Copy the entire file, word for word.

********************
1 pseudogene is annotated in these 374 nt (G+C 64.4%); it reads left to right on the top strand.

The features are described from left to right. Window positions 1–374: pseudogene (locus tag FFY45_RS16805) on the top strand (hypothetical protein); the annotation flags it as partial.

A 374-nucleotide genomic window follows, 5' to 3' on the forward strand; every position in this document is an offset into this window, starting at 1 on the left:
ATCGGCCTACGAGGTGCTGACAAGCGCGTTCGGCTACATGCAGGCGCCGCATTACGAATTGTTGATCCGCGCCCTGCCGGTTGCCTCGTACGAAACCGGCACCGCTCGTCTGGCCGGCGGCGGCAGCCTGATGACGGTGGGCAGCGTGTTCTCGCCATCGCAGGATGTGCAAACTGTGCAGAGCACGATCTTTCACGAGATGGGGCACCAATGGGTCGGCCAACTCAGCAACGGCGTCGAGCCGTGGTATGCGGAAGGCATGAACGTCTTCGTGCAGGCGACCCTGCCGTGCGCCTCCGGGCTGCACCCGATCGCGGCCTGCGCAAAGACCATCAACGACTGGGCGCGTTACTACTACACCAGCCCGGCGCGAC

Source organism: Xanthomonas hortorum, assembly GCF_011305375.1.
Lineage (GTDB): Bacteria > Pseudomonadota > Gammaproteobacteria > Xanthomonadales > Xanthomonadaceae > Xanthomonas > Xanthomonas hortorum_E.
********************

1 pseudogene is annotated in these 374 nt (G+C 64.4%); it reads left to right on the top strand.

The features are described from left to right. Window positions 1–374: pseudogene (locus tag FFY45_RS16805) on the top strand (hypothetical protein); the annotation flags it as partial.

A 374-nucleotide genomic window follows, 5' to 3' on the forward strand; every position in this document is an offset into this window, starting at 1 on the left:
ATCGGCCTACGAGGTGCTGACAAGCGCGTTCGGCTACATGCAGGCGCCGCATTACGAATTGTTGATCCGCGCCCTGCCGGTTGCCTCGTACGAAACCGGCACCGCTCGTCTGGCCGGCGGCGGCAGCCTGATGACGGTGGGCAGCGTGTTCTCGCCATCGCAGGATGTGCAAACTGTGCAGAGCACGATCTTTCACGAGATGGGGCACCAATGGGTCGGCCAACTCAGCAACGGCGTCGAGCCGTGGTATGCGGAAGGCATGAACGTCTTCGTGCAGGCGACCCTGCCGTGCGCCTCCGGGCTGCACCCGATCGCGGCCTGCGCAAAGACCATCAACGACTGGGCGCGTTACTACTACACCAGCCCGGCGCGAC

Source organism: Xanthomonas hortorum, assembly GCF_011305375.1.
Lineage (GTDB): Bacteria > Pseudomonadota > Gammaproteobacteria > Xanthomonadales > Xanthomonadaceae > Xanthomonas > Xanthomonas hortorum_E.